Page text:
Zicklin Center panel celebrates accounting professor Abe Briloff

May Khin

The Robert Zicklin Center for Corporate Integrity held an event titled “Accountability in Accounting” on Sept. 28. in Baruch College’s Information and Technology Building. The event honored alumnus-turned-professor Abe Briloff, who died in 2013 at 96 years old.

Zicklin Center Academic Director David Rosenberg delivered opening remarks, while Briloff’s daughters were in attendance. Stan Ross Department of Accountancy Chair Donal Byard hosted the event alongside former student Charlie Dreifus to spotlight Briloff’s academic journey in the accounting field. The event welcomed current students and alumni.

Briloff was one of Baruch’s most distinguished alumni who constantly questioned Wall Street’s conventional wisdom and established transparency and ethical conduct in accounting and financial industries.

He graduated from Baruch — while it was known as the School of Business at City College — in 1937 and won an award for academic scholarship in accounting.

Zicklin School of Business

Briloff wrote for the business magazine Barron’s, which seemed unusual for an accounting professor. He emerged as a critic who questioned accounting principles that were generally accepted.

He based his first book, “The Effectiveness of Accounting Communication,” on his doctoral thesis and published it in 1967. His other published works are “The Truth About Corporate Accounting” and “Unaccountable Accounting: Games Accountants Play.”

While pursuing a master’s degree in business administration at Baruch, Dreifus was one of Briloff’s students. He currently serves as a portfolio manager and managing director at Royce Investment Partners.

As a close friend of Briloff, Dreifus shared his experiences working collaboratively with him during his college years. When Dreifus first met him in 1967, Briloff was legally blind and “hadn’t suffered much regarding his eyesight yet.” He asked attendees to “think about analyzing financial documents when you are legally blind.”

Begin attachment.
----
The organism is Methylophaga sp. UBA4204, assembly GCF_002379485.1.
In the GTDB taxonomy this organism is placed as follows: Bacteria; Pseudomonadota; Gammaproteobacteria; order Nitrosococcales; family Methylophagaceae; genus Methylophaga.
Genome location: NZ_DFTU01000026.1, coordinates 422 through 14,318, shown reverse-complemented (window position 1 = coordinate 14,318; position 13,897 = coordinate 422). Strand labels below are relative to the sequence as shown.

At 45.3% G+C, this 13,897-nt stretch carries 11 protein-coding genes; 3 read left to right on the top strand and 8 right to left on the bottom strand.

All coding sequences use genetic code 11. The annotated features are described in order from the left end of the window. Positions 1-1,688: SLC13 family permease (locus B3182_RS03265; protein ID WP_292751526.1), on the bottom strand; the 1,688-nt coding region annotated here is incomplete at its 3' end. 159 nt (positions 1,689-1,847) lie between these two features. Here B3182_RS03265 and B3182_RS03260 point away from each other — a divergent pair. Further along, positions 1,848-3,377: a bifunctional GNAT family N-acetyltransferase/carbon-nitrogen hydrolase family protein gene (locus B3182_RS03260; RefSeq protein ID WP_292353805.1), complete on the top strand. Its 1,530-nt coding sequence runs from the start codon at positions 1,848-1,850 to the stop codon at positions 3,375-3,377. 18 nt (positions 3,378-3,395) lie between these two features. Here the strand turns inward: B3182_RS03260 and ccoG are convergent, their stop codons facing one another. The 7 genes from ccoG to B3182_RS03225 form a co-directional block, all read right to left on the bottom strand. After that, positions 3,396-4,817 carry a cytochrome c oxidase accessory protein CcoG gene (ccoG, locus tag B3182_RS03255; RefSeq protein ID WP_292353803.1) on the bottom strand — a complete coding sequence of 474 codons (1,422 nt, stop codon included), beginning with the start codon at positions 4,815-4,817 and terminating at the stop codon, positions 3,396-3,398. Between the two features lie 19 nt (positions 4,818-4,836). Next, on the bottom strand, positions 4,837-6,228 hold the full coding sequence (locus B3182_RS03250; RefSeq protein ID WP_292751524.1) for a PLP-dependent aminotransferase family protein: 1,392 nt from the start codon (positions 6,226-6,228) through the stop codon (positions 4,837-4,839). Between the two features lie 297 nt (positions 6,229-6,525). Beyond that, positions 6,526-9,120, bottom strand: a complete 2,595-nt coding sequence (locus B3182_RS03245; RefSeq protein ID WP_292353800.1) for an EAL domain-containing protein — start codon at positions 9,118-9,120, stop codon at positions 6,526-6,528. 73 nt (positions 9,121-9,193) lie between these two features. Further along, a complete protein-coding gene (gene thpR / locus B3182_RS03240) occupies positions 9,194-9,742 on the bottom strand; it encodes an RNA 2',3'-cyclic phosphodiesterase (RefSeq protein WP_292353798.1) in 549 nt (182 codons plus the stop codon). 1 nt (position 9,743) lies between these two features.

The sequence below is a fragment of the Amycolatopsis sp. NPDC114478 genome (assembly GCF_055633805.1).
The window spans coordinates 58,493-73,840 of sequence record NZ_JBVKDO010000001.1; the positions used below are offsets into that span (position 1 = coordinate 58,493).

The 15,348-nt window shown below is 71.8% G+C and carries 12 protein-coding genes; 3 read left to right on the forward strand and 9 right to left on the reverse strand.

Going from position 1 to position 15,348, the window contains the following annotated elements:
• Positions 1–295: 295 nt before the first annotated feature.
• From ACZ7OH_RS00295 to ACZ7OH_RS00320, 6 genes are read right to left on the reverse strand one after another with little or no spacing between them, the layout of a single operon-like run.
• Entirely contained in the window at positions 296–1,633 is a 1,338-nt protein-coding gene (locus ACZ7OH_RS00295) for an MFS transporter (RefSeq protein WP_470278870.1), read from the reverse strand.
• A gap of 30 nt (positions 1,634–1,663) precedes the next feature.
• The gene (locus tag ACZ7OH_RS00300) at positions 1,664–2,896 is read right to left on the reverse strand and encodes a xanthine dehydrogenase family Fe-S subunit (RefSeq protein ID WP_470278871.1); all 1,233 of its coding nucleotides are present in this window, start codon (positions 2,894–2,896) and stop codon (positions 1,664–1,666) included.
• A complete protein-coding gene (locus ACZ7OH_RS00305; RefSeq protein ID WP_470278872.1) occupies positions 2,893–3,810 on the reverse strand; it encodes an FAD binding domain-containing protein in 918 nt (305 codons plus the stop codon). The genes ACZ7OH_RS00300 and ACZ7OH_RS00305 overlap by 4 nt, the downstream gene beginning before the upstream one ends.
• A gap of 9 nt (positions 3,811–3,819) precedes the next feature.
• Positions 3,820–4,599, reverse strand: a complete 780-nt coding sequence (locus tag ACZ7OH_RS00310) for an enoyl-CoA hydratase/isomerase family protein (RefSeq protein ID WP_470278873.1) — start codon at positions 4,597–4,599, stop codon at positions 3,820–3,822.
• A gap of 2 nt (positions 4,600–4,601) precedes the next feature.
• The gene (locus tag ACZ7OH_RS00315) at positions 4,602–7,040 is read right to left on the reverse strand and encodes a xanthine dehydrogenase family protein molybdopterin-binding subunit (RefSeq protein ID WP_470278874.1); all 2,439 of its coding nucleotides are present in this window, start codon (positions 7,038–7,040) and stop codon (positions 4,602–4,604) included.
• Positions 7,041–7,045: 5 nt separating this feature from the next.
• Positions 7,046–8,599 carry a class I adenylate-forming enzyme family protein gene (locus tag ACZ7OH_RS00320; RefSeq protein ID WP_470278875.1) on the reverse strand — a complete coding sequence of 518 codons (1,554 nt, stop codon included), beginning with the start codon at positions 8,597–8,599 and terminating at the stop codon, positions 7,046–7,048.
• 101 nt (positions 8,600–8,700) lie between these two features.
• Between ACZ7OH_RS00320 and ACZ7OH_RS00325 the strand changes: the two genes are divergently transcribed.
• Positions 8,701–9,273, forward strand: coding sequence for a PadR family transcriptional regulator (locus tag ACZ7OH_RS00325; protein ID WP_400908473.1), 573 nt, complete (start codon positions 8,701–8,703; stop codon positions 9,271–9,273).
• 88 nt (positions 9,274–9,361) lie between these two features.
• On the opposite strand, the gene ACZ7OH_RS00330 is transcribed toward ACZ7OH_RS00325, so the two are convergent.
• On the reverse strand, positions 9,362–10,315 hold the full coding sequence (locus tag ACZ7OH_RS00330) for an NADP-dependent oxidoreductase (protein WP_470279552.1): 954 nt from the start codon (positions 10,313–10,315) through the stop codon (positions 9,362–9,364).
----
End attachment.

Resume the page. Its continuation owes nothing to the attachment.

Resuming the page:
“He had students read him these documents,” Dreifus said. “He personally wrote like no accountant I’ve ever encountered. He was more of a poet. But the fact that he can absorb all of that information and then dictate an article and all these numbers remain in his mind, incredible disability that he overcame.”

Caryl Anne Francia

Even with his disability, Briloff had the market bearing influence. He asked colleagues to look for telltale signs, signs that are not so obvious, earnings that can be surfaced in future years and complicated issues, such as pension accounting.

Briloff questioned the companies of whether this is the proper way to account for it and challenged the ethical conduct of the financials.

Dreifus said that the companies were upset due to the stock prices, while the auditors were upset and did not welcome Briloff in the community. They respected him for challenging the financials and ethical conduct.

May Khin

“Abe was not afraid and became a lightning rod,” Dreifus said. “People were upset when they were confronted with the games they were playing.”

Briloff wrote an article that appeared in “Natural Mind Analysts Journal.” It addressed the consulting practice that was known as management information system services.

He was against the idea because if one is helping make the decision, then it is no longer independent.

Dreifus mentioned the scandal surrounding Enron Corp. and how accounting firm Arthur Andersen faced criminal charges for its roles in it. He said that there have been improvements since the Sarbanes-Oxley Act was passed.

Byard said Briloff was instrumental in the broader public debate that predated Sarbanes-Oxley and had a huge impact in accounting regulation.

May Khin

Dreifus said his relationship with Briloff blossomed over the years. They had phone calls every Friday, but Briloff never told Dreifus the topic of the article he was writing. Dreifus had to wait until it was published.

“We would get sandwiches, sit on the bench, so this is the early ‘70s, and incidentally, never before an article when he mentioned to me the topic,” Dreifus said. “As close as we work and as much as he trusted me, he never breached that confidentiality.”

At the end of the discussion, Dreifus encouraged current students to form similar relationships with professors they admire, ones like his with Briloff.

“If there’s faculty you identify with in any field, when you try to establish that kind of mentorship relationship, it can only endure to your benefit,” Dreifus said. “You will have a much easier fulfilling life, if you are blessed with likable relationships.”

May Khin